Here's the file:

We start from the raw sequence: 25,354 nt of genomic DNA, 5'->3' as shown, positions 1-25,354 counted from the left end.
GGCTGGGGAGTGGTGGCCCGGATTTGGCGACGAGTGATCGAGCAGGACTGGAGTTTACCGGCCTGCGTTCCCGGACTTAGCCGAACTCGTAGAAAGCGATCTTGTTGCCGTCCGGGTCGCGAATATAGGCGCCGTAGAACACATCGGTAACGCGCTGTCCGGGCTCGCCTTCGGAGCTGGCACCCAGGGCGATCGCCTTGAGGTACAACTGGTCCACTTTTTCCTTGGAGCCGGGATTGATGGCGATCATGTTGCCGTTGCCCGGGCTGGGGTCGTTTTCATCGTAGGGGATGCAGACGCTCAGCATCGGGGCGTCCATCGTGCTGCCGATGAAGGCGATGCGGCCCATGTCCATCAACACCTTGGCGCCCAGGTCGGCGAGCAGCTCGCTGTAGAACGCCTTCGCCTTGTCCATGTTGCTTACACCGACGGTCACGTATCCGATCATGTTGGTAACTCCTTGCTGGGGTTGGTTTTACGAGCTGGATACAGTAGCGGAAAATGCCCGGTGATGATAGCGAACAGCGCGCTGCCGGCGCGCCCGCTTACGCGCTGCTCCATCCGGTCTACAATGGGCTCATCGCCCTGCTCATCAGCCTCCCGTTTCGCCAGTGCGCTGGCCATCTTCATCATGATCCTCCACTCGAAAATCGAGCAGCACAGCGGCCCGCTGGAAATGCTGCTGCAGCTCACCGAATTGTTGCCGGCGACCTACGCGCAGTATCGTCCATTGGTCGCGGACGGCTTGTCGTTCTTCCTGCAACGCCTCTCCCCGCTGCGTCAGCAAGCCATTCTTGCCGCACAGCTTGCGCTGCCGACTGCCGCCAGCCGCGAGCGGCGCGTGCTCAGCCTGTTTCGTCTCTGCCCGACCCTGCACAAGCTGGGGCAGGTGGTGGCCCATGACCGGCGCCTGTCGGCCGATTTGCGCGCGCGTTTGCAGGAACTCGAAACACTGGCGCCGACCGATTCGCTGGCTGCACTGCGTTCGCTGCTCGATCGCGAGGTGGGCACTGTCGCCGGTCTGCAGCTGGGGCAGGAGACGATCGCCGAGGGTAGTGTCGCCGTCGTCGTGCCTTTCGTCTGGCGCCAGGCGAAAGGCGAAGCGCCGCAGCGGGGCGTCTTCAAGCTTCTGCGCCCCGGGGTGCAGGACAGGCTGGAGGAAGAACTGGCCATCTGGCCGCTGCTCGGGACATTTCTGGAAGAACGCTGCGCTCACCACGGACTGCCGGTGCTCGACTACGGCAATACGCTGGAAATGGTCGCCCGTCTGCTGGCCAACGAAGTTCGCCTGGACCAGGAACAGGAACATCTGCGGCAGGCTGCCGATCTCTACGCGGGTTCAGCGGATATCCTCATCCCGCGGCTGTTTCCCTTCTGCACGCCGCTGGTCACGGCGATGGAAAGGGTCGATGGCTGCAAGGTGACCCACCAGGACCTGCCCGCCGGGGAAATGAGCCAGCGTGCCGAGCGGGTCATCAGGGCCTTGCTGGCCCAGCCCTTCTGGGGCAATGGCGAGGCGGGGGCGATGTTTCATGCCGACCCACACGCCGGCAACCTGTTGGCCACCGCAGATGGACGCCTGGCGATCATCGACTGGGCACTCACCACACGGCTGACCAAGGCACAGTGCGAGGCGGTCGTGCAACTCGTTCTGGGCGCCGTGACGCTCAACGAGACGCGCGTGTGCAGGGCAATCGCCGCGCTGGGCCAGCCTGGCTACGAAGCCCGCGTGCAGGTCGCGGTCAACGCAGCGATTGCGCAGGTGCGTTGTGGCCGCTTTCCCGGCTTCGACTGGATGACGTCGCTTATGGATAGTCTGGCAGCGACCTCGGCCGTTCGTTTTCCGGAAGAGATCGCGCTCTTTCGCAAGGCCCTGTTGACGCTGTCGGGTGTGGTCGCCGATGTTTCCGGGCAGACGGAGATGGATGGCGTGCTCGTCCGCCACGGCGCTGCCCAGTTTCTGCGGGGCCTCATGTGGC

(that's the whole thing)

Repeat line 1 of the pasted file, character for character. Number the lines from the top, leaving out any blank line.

We start from the raw sequence: 25,354 nt of genomic DNA, 5'->3' as shown, positions 1-25,354 counted from the left end.